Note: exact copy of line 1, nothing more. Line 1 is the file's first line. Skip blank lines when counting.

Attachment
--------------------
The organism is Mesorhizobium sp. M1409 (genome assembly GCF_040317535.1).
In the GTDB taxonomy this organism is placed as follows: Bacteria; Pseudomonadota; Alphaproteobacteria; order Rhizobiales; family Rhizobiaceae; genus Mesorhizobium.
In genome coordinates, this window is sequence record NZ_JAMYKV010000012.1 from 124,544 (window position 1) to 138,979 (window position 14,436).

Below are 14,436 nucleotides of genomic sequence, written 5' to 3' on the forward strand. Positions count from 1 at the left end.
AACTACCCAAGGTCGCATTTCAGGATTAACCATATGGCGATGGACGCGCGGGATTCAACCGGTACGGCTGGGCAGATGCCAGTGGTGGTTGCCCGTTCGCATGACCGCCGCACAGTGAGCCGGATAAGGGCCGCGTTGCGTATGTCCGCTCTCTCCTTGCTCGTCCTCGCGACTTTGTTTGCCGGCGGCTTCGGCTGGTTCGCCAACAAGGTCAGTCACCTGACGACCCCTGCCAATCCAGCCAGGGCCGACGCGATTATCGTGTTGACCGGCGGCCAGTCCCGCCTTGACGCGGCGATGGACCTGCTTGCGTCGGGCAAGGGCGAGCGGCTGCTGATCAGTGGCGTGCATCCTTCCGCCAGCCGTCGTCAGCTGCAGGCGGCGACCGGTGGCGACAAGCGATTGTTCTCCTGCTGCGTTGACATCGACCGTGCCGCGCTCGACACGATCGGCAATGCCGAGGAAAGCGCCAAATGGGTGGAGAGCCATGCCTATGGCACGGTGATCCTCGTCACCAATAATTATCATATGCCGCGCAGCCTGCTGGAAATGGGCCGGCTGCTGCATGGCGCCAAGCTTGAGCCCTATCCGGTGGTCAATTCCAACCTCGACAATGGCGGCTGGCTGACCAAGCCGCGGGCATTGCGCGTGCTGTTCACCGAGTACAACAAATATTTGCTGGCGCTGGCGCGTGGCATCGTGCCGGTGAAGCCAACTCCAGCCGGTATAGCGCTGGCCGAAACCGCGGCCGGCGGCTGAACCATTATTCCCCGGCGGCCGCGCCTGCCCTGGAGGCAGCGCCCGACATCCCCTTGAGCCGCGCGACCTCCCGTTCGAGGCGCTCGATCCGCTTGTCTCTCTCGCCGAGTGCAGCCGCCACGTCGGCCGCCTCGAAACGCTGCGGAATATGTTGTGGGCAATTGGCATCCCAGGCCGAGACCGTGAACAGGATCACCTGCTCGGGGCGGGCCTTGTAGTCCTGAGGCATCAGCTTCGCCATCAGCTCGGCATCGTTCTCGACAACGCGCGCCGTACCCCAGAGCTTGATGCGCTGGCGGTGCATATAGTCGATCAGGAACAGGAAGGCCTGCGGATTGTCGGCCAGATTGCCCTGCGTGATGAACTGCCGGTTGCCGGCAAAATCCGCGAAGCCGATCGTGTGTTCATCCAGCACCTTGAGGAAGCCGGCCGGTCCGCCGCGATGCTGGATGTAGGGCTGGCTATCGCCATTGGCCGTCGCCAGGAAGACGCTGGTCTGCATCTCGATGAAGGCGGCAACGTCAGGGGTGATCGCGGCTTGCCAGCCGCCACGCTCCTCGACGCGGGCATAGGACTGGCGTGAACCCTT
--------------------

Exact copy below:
The organism is Mesorhizobium sp. M1409 (genome assembly GCF_040317535.1).